On the way back to our hotel in Hoi An one afternoon, a young woman offered to pop my zit. The whole thing started with a long white string she held to my face as I tried to squeeze through a throng of sweaty shoppers at the outdoor market.
From her seat in the tuk-tuk, Nita held her palm above her eyes and scanned the roadside. She looked not unlike a game scout on safari. Out here in the middle of a large stretch of barren, dusty land, we could have been scouting for an oasis. The air smelled like spicy wood and baked dirt. The earth hadn’t had a satisfying drink in three long years. Even the fish cried for rain.
Despite our early start, we didn’t beat the heat. Cambodia was in the chokehold of a record-setting heat wave, and outsmarting it was laughable. As blasts of thick air and sand exfoliated my face in the back of the tuk-tuk, I thought of all the ways one might describe such a nauseating temperature—blast furnace, chicken roaster, Dante’s Inferno, Death Valley with a monsoon season, or maybe the innards of a Brobdingnagian steam machine.
As I pondered how long it could possibly take to find some kind of village near Beng Mealea, a pig whizzed by on the back of a man’s motorbike. Crusted in dried mud from hooves to spine, the animal was tightly trussed, upside down, alive.
Things could be worse, I reminded myself.
Two shots of rice whiskey and twelve hours of sleep didn’t help. My head and chest felt like pressurized powder kegs filled with snot. My throat like a cheese grater. I stuffed every pocket with face tissues, double-checked my supply of Advil, and hoisted my daypack over my shoulder.
“Let’s go before I change my mind,” I said to my husband, Chris. Blame my lack of enthusiasm on the respiratory infection I picked up in Saigon, but I felt like our side trip to Cambodia from Vietnam would be a lackluster exercise in checking off sites from someone else’s do-before-you-die list.
Back at my desk in Montana, I stare at the Rocky Mountains and try to remember the rooftop of the world. It seems like a dream to me now. All the waterfalls, roadside monkeys, misty valleys, rhododendron forests, and faces that felt familiar even though they belonged to strangers. I see them in my mind’s eye, but it’s like someone rubbed Vaseline on the lens. Sikkim seemed like a dream even while I was there.
In Italy it’s the Catholic churches. In India it’s the Hindu temples and Buddhist monasteries. You can’t swing a squirrel without hitting one. Even though they are—each and every one—amazing creations of detail, artistry, and otherworldly inspiration, after a while they all start to look alike. The thrill is gone.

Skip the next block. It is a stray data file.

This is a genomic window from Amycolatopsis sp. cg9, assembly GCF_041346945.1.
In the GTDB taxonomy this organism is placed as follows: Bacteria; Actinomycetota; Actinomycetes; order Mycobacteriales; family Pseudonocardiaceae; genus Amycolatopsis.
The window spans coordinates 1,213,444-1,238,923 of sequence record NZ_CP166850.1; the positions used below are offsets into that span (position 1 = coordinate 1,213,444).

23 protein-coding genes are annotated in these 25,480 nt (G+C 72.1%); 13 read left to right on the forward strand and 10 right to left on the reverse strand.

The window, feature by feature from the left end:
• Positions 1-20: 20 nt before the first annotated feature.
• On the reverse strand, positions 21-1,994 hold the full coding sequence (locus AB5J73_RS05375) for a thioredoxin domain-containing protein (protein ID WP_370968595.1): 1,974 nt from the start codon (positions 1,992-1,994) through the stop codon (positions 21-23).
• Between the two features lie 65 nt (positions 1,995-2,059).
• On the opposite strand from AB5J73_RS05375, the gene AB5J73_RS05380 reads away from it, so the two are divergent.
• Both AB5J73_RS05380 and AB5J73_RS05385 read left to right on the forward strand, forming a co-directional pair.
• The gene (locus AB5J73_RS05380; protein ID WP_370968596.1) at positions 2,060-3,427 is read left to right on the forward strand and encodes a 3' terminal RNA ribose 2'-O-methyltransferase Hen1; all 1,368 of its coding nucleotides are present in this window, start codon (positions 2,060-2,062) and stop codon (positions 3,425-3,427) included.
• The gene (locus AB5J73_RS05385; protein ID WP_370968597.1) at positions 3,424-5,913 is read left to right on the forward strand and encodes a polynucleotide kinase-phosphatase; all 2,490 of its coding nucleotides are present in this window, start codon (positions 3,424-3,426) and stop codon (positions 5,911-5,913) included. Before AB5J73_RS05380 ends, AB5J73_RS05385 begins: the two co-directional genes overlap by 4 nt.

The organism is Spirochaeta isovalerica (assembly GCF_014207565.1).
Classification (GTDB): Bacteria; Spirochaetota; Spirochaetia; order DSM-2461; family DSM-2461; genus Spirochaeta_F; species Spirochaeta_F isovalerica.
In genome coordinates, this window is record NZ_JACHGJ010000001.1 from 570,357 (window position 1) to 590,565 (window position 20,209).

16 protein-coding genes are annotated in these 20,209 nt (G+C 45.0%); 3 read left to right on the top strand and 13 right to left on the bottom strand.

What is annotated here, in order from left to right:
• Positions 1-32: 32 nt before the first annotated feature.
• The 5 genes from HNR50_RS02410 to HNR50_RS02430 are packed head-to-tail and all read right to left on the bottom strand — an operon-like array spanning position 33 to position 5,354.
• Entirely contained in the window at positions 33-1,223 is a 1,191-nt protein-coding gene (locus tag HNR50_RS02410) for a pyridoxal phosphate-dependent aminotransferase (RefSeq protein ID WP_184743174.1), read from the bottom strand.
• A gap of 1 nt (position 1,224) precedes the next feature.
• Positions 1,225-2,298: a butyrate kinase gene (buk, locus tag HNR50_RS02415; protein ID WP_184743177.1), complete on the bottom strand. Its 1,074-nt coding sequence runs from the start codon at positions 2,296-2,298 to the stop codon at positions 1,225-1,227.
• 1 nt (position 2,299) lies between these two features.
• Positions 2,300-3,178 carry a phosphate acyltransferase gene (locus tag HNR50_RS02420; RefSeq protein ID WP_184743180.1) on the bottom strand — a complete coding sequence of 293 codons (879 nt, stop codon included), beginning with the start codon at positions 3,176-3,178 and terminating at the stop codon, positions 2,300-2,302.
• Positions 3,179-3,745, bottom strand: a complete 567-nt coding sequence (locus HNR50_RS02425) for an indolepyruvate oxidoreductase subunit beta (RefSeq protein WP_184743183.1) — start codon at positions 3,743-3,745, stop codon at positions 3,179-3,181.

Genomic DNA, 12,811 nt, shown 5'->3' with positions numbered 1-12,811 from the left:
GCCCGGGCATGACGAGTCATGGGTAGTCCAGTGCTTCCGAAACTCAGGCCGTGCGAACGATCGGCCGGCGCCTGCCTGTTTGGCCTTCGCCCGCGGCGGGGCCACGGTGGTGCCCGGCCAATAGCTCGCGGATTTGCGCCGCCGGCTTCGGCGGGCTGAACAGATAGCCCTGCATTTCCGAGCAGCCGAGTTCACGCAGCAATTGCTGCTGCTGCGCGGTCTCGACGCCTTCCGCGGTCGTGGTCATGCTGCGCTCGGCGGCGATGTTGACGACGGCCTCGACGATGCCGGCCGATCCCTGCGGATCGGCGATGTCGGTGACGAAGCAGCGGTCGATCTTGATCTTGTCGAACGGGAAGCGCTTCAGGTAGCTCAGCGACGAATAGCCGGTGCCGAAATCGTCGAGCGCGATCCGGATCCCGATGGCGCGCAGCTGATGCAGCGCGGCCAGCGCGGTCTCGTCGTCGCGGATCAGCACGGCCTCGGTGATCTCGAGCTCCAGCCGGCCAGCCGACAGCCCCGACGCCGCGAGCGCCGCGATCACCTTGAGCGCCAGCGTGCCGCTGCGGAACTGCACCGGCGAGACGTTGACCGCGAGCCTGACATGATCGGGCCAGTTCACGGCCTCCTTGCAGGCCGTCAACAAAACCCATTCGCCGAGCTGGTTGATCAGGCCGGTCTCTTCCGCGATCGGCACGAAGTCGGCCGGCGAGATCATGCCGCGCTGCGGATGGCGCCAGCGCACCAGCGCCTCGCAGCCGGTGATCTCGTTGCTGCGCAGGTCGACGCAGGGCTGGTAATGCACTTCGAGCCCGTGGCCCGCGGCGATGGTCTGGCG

Once upon a time, there was an American socialite named Hope Cooke who longed to travel to distant lands. She was a lonely girl, orphaned by her young, romantic mother and abandoned by her ne’er-do-well father.
One might wonder why it’s easier to bathe a cat than it is to enter Sikkim. I certainly did. But when I asked Nidup about all the stamps and paperwork and military checkpoints, he just shook his head and said, “It is a very special place, Sikkim. Very significant.”
“Yes, I gathered,” I said. “But why?”
We got in the jeep and proceeded to Rangpo’s upper bazaar. Dustin dropped us off in front of a string of open-air stores that sold cell phones, candy, and potato chips. Nidup ducked into a half dozen of them, inquiring where we could get passport photos. Finally, a teenager in blue jeans said he could help and escorted us to the back of his family’s shop.
“Wait here. I’ll be right back.”
Nidup, our quick-smile guide with a Buddha belly, walked up to a bank-teller-like window and handed our passports and e-visas to a woman with maroon hair and the deepest shade of mulberry lipstick I’d ever seen.
Chris and I stood a few feet back and watched as the government official inspected our documents, and then us, from behind a bulletproof window. We were in Rangpo, Gateway to Sikkim. And no one crosses its border without officially stamped permission—in triplicate. Read more